George Orwell Taught Me to Write History
Written by J. Dennis Robinson
Page 1 of 3
I never cared much for American history in school. My mind does not cling easily to dates, names, or dots on maps. I struggled with concepts like "Federalism" and "Whig" and "Manifest Destiny." (click title to read more)
Back in my day, history class seemed little more than a litany of wars, land grabs, and white men in wigs. The memorable people were heroes or they were villains. Everyone else was part of some faceless horde. And, believe me, you did not want to be part of a faceless horde in early America, especially if you were female, Native American, poor, young, old, handicapped, ill, non-Protestant, or a member of any ethnic or racial minority.
In college I was a literature major who leaned toward the so-called "classic" English writers like Chaucer, Shakespeare, Milton, and Swift. There was a lot of history involved in my studies to be sure -- more wigs and territorial wars -- yet this was British history, not American, and it seemed more colorful, ancient, and romantic.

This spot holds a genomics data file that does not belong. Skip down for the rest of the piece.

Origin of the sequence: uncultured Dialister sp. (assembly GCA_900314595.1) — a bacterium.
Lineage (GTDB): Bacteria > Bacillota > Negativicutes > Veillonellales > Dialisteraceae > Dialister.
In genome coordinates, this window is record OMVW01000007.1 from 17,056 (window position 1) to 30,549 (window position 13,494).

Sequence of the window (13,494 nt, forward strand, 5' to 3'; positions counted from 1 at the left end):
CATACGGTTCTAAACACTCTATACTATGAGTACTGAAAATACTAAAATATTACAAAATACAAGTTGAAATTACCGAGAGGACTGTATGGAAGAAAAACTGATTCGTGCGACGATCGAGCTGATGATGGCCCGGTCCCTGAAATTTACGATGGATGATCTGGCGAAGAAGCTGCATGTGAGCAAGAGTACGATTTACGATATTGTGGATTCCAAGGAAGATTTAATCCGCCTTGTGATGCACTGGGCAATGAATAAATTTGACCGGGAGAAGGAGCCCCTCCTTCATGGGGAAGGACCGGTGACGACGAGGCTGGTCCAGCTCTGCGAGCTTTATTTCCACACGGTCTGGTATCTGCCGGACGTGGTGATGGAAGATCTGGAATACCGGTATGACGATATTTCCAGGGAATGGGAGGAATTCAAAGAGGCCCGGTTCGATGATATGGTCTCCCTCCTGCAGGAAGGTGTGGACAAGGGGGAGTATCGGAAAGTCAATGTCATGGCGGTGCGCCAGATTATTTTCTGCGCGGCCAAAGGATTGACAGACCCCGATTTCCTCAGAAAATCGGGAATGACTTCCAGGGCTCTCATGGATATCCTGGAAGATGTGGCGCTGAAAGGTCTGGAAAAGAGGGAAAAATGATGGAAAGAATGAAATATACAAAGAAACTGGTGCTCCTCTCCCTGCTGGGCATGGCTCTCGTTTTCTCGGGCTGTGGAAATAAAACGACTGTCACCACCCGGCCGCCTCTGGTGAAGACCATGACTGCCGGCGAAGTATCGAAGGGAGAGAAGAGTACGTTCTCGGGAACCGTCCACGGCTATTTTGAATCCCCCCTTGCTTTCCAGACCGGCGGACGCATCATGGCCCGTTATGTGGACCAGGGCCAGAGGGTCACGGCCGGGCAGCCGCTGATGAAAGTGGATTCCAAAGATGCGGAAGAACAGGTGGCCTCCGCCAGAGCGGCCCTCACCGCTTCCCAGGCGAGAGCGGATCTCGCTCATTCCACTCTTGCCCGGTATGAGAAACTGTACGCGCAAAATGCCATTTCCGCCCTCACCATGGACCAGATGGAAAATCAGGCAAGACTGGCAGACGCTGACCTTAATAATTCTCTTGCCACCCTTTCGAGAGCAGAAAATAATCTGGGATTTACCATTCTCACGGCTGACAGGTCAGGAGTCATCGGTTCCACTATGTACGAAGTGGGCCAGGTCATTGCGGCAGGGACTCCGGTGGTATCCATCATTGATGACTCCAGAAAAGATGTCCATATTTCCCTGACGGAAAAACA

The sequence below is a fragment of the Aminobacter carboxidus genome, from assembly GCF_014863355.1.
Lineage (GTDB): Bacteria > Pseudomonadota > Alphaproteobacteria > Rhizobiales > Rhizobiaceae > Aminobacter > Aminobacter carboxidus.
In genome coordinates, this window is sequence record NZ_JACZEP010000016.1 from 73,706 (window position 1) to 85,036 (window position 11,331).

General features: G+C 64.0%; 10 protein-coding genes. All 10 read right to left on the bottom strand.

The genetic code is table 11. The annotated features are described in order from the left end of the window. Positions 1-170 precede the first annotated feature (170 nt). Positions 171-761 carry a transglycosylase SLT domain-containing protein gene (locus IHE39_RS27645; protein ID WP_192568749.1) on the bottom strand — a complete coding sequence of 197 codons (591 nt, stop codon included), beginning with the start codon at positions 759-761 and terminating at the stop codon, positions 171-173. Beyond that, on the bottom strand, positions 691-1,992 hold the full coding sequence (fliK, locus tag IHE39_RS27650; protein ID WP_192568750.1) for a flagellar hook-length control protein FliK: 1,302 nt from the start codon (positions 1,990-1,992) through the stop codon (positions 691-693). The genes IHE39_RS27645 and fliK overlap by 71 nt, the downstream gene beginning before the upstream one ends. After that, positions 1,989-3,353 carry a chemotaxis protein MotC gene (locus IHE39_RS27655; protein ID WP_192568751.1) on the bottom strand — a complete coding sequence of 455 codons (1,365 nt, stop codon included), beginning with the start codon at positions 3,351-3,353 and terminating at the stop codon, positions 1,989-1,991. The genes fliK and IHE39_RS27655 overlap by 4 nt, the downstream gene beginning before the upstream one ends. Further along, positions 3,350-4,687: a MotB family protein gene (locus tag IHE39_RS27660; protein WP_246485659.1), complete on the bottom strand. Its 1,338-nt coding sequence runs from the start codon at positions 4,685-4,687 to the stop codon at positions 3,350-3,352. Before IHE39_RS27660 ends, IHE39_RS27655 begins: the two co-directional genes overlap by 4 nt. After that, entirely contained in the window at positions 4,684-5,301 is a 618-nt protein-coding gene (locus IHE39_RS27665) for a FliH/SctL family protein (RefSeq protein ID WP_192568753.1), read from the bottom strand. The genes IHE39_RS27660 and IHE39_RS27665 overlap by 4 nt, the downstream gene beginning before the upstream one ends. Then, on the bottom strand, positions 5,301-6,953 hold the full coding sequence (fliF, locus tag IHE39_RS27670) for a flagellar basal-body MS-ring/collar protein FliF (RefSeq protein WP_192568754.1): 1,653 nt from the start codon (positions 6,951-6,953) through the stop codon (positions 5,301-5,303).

But I was also a budding journalist. I've been writing a local newspaper column of some sort since middle school. Journalists focus on being accurate, writing fast, and making a living. Literature majors focus on fiction. They care about plot and action, well-developed characters, descriptive settings, and powerful messages. Literature majors usually end up as teachers, while fiction writers usually starve. I had my head in the clouds, you might say, my heart in the past, and my feet firmly planted in the daily doings of New Hampshire.
My only college history course was on the Catholic popes of the Middle Ages. Talk about colorful and corrupt. They made Watergate look like a girl scout cookie sale. Who knew that in 897 A.D. the cadaver of Pope Formosus was taken from its tomb in Rome, propped up in a chair, convicted of perjury, and thrown into the TiberRiver? The story that Pope John VIII was actually a woman named Joan is pretty shaky, but no less real than the fictional story of the Pilgrims landing on Plymouth Rock. In fact, the more I got interested in history, the more often well-known "facts" exploded into fiction. But History professor Charlie Clark had gotten my attention with lively tales of greedy war-mongering popes. The border between history and fantasy had turned to Jell-O.
CONTINUE Why I Write History
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